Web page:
Boy Scouts Learning Old Form Of Sailing

Boy Scouts Learning Old Form Of Sailing

Mesmerizing the halyards, dragging the sails at an almost right angle, hitching the wind.

With their efforts the mariners have taken the wind under their command for years and are using it to carry them to far distant places. The Boy Scouts this week from all over the valley are learning the same skill in Florida at Sea Base.

Mason Hohnadel, the 15 year old a member of 1701 Boy Scout Troop in Harlingen shared his thought after learning the race and said, “During the training period we have learned successfully the seven nautical knots”.

He is among 16 Scouts who are spending almost 10 days at Florida National High Adventure Sea Base (FNHASB) and learning teamwork and seamanship here. Here the young boys are learning how to sail a schooner of 80-foot off the Florida Keys.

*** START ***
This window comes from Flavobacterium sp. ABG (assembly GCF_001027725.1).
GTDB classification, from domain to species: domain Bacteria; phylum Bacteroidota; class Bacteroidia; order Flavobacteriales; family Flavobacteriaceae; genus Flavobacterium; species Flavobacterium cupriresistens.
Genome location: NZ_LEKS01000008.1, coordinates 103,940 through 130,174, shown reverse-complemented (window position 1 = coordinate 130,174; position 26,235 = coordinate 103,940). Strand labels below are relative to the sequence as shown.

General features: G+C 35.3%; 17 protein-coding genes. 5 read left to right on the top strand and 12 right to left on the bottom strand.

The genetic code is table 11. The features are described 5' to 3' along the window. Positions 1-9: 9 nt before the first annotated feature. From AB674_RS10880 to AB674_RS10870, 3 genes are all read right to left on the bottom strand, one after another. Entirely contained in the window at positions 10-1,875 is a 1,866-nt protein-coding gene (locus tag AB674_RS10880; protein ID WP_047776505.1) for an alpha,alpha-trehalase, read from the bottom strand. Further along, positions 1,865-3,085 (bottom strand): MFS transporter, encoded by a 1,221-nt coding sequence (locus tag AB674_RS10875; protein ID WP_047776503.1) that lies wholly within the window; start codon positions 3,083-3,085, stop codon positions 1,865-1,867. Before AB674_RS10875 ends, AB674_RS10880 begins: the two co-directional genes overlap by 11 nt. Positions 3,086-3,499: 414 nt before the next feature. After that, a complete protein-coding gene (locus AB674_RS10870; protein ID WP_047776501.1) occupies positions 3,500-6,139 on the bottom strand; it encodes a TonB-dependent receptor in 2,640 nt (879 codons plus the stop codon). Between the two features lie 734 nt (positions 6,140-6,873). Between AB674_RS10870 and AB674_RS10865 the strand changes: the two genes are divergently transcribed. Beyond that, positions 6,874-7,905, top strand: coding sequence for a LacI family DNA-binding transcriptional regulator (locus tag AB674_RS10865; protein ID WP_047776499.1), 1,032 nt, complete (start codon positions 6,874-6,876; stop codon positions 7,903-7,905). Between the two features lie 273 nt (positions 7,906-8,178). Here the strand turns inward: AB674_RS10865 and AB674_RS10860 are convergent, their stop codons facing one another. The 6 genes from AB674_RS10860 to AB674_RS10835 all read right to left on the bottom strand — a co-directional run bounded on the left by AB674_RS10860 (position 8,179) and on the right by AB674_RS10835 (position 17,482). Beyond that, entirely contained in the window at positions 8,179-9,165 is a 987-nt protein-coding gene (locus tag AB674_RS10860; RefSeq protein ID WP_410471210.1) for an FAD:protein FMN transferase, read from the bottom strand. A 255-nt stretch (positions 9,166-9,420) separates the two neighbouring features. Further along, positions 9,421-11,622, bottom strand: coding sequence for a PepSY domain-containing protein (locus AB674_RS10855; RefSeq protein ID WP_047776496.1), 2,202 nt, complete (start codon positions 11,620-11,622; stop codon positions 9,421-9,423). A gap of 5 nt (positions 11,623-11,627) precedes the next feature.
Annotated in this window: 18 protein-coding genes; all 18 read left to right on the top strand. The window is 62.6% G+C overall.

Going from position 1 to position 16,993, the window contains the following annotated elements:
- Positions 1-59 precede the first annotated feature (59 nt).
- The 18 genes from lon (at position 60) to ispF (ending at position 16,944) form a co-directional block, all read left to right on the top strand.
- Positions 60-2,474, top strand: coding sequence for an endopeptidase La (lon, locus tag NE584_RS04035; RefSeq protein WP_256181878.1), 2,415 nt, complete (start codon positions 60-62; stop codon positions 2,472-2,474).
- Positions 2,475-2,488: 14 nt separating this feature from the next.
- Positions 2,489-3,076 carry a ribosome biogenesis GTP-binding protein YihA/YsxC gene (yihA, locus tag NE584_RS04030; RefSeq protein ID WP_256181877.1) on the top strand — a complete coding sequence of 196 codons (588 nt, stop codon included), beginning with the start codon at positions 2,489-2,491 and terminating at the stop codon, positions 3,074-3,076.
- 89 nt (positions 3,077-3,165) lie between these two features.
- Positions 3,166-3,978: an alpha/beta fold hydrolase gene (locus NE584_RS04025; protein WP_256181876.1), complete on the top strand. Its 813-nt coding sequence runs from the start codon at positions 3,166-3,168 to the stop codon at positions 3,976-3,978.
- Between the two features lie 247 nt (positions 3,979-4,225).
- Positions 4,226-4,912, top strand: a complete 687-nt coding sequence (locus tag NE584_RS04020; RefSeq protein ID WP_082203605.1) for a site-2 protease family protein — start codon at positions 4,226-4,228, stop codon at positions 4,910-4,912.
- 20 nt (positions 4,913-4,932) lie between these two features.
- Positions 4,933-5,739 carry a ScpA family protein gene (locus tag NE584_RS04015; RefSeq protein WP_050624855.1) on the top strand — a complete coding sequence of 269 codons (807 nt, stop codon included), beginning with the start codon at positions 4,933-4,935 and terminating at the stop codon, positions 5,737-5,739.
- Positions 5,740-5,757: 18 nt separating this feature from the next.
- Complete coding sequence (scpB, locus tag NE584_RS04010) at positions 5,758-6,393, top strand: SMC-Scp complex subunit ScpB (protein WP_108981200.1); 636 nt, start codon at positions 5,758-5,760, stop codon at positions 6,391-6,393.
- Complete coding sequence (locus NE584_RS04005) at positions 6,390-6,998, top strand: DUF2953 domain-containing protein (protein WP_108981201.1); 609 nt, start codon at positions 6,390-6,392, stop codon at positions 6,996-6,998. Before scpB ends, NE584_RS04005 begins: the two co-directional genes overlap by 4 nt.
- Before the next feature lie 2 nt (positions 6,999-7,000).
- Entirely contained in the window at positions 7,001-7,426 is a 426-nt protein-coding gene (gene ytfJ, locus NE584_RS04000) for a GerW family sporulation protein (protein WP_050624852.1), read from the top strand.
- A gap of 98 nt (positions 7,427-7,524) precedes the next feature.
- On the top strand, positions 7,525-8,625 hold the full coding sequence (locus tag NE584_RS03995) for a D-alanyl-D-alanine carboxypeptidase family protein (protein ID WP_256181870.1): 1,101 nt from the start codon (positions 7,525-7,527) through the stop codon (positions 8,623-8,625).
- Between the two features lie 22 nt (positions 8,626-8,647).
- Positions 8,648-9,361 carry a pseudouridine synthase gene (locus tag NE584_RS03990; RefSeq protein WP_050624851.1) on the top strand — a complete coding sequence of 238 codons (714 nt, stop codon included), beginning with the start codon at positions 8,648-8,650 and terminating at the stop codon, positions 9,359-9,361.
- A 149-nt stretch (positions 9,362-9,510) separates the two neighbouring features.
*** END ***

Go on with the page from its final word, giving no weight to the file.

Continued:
Eric Kennedy, Troop 1701 scoutmaster shared his thought and said, “The opportunity we have got is a great one. It is really astonishing to watch the coral reef, which is a national park”.

Kennedy was talking about the National Marine Sanctuary, Florida Keys, which is protecting the reef system of the living coral barrier in the world according to the website of the sanctuary.

On Friday these young boys are having a racking day, snorkeling on the reef, standing in the rigging, cooking on deck and all under the sun of the Florida. Their master schooner (three) the “Bloody Pirate” was standing true. By now they had just spent a couple of days in the sea and already seen and learned some great deals.

Mason said, “In our journey, by now we have learned how to tack and use the jib.”

These boys are having all the fun on their trip and also learning a lot with great enthusiasm.

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